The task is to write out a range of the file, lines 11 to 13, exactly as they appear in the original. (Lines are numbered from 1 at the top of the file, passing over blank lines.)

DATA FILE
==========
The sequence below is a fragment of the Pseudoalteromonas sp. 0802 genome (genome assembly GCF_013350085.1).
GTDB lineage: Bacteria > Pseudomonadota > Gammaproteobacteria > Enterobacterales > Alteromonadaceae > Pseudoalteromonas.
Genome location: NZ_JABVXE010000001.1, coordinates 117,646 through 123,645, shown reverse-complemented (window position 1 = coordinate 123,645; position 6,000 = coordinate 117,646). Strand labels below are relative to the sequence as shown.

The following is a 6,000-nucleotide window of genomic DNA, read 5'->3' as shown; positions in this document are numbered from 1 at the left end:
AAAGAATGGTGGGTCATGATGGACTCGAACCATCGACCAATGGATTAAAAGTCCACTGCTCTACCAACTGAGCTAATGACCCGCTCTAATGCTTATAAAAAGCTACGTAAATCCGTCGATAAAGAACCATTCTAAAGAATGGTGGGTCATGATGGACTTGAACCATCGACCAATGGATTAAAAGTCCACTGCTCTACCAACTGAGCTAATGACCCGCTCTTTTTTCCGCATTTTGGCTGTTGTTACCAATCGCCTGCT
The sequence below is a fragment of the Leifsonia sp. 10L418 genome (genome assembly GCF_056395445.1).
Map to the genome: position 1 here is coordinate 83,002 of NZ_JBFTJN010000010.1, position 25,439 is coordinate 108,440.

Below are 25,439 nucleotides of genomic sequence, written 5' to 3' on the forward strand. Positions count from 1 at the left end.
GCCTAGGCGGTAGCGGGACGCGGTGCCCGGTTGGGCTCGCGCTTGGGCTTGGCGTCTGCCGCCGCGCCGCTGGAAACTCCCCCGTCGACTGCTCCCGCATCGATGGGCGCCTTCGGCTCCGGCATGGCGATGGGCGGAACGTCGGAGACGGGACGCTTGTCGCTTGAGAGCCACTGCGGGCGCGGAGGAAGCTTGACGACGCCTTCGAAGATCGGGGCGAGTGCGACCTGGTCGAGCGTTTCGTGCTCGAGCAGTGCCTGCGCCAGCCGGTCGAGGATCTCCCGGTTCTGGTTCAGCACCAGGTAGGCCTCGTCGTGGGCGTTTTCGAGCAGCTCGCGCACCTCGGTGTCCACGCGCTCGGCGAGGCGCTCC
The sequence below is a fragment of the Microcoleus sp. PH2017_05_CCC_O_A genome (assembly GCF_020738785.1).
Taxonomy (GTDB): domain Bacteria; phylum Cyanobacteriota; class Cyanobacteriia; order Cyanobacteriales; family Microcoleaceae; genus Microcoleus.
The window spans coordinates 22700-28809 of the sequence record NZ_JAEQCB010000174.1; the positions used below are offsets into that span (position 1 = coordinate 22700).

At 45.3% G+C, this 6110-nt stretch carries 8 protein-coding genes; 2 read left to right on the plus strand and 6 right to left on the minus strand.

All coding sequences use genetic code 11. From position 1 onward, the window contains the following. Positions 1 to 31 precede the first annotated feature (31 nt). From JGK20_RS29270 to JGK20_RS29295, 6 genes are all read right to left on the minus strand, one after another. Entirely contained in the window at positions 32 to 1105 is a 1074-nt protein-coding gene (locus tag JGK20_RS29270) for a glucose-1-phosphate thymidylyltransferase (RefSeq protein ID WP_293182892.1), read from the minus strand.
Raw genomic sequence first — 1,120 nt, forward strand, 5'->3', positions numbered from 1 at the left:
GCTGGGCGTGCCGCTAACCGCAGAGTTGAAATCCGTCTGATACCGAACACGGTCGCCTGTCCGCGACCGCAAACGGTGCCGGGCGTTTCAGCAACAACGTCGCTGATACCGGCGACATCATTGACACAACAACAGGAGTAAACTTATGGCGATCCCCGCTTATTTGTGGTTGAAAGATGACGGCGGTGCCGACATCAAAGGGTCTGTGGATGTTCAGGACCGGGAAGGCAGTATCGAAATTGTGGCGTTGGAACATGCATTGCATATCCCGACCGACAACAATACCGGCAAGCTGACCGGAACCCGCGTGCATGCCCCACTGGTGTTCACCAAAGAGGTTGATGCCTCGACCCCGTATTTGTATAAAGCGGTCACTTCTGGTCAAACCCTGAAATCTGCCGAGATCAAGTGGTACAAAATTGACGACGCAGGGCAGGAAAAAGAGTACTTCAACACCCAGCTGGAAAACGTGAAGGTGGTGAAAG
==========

Taxonomy (GTDB): domain Bacteria; phylum Cyanobacteriota; class Cyanobacteriia; order Cyanobacteriales; family Microcoleaceae; genus Microcoleus.
The window spans coordinates 22700-28809 of the sequence record NZ_JAEQCB010000174.1; the positions used below are offsets into that span (position 1 = coordinate 22700).

At 45.3% G+C, this 6110-nt stretch carries 8 protein-coding genes; 2 read left to right on the plus strand and 6 right to left on the minus strand.